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i forgot to mention that the actual "casting" motion is quite different. this WILL take some getting use to. you really have to "whip" the rod when first starting out. after awhile, you can cast short and middle distances with different casting techniques.

think "one" and not "two". meaning, the cast has to be a one step process. with baitcasting, your backswing and forward swing are "one". you can never do it with a 2 step cast.

imagine tiger woods golf swing. the backswing and the transition to forward swing is a single fluid motion. "one" step. if tiger try's this with a 2 step swing, he'll lose soooo much power he might as well be playing miniature golf.

::: once again, this dang subject intriques me. i don't know why. :eek:
 

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I think you need to spend more time using your baitcaster and less time readin bout how to use it Augy :D ... you sound like you could write ur own book on the subject... not that its a bad thing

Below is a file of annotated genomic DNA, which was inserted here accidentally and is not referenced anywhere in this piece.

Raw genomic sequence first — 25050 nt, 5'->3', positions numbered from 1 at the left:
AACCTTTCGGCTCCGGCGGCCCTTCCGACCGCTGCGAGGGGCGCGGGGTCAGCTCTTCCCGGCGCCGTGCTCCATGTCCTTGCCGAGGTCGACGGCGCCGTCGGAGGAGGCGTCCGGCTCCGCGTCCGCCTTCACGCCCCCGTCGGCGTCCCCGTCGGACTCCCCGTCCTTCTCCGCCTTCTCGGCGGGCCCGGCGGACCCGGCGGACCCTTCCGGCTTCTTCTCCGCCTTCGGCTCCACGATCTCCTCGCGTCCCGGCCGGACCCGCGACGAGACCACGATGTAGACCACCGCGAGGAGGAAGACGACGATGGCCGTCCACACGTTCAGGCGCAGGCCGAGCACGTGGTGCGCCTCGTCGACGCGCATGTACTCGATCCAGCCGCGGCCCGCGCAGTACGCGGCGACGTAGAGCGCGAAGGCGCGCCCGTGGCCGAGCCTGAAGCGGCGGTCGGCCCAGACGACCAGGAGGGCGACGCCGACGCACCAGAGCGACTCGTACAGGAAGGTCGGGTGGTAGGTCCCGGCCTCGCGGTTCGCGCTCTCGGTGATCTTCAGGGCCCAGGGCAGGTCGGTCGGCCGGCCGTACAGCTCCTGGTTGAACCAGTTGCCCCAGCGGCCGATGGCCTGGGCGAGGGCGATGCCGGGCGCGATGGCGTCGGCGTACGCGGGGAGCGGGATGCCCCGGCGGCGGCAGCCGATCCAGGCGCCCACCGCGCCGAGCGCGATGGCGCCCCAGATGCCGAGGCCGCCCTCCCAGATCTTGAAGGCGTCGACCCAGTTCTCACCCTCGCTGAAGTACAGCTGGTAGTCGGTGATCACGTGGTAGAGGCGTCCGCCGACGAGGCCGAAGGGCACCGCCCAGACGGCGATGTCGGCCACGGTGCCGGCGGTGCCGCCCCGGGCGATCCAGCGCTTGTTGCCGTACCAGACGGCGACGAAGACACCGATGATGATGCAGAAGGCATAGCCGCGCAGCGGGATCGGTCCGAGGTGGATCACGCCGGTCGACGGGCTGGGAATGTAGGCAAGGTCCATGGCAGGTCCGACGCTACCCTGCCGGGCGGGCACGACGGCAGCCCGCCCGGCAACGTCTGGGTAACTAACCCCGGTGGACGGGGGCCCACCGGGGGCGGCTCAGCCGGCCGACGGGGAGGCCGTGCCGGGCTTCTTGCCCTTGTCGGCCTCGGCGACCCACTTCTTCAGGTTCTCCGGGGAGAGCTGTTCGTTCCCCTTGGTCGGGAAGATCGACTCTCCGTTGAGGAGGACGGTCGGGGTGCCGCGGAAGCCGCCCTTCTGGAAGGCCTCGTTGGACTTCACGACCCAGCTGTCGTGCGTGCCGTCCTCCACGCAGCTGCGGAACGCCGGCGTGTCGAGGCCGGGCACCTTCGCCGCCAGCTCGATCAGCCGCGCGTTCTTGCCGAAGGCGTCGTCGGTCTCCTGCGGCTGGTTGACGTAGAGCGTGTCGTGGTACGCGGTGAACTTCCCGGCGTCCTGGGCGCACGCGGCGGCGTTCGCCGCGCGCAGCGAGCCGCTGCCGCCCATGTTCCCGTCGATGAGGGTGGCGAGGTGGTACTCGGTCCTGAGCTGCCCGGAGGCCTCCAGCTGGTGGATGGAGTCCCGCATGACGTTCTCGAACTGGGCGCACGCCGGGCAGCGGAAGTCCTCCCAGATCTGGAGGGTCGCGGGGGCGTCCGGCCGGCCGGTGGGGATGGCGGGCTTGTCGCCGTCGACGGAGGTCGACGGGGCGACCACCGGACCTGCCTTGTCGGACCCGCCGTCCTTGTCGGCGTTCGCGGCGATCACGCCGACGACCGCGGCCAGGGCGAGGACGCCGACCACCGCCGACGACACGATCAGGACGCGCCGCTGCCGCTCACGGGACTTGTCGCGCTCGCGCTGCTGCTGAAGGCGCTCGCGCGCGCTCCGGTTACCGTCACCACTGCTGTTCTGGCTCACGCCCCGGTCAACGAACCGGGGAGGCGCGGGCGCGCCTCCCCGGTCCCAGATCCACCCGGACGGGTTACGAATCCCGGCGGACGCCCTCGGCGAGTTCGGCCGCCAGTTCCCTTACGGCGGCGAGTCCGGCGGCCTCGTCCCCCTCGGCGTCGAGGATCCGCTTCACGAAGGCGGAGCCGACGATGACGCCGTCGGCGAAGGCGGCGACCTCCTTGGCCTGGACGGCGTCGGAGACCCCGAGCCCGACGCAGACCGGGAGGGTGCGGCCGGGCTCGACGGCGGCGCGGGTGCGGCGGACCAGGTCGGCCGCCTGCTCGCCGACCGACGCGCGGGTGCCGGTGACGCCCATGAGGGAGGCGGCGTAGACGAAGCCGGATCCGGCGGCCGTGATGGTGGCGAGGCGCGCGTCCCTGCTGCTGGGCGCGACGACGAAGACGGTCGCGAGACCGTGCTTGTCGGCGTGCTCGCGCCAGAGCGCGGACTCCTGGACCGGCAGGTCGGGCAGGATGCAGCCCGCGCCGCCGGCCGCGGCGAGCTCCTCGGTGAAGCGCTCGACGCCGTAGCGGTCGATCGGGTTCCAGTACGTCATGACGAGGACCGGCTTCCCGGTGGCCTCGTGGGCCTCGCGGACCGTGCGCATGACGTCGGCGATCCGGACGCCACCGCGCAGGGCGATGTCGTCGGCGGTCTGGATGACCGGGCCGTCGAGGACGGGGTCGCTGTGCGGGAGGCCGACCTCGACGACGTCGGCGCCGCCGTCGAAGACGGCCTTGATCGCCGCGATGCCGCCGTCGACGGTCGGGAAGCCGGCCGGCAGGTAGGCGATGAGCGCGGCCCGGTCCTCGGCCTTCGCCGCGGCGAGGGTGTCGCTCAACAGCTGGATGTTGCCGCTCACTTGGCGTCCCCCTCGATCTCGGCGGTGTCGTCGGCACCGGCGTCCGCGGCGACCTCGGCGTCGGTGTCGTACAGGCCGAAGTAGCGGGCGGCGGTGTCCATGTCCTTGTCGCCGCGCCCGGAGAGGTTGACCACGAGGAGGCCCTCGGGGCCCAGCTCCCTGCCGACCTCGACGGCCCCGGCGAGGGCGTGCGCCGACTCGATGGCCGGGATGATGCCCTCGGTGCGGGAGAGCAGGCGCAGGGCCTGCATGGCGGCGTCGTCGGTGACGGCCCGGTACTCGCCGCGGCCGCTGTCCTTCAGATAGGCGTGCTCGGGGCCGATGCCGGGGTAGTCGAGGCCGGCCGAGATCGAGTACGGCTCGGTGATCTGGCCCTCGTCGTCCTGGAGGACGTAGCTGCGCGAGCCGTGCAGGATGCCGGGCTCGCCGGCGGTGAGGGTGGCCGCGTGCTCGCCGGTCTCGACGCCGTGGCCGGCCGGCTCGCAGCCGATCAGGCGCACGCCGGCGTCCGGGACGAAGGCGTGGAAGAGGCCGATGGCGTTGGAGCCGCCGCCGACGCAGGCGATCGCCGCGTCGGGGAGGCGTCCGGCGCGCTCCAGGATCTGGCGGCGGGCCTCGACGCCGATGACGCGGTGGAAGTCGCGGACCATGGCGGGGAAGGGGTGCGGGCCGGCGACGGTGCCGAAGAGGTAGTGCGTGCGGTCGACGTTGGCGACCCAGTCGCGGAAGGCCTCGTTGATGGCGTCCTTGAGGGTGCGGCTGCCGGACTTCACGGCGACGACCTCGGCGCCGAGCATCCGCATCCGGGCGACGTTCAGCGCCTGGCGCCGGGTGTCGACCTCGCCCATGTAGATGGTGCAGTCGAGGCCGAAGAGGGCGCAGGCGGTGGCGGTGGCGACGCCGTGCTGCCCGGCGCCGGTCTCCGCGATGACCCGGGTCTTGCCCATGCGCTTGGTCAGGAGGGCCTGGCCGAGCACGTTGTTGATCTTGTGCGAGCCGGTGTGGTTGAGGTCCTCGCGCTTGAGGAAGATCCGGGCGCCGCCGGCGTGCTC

Horn13 just do what Augy said... he put it perfectly... just match the speed of the lure to the speed of the spool
 

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I think Augy and Jason are right on with their posts. Based on my experience, it is also important to wind back your line in a neat and tightly fashion. Any loose line or loop in the spool will cause a backlash. I use braided line on my baitcaster right now, and any sort of kink in the spool screws me up every time I cast.

Growing up, I used to practice casting baitcasters in the park using a light weight. Obviously, you want to be careful you don't hit anyone, but it was a good alternative to having to go to a nearby lake. Plus, when you're at the lake, you tend to want to fish and not screw around with the backlashes. This might be a more disciplined approach to learn.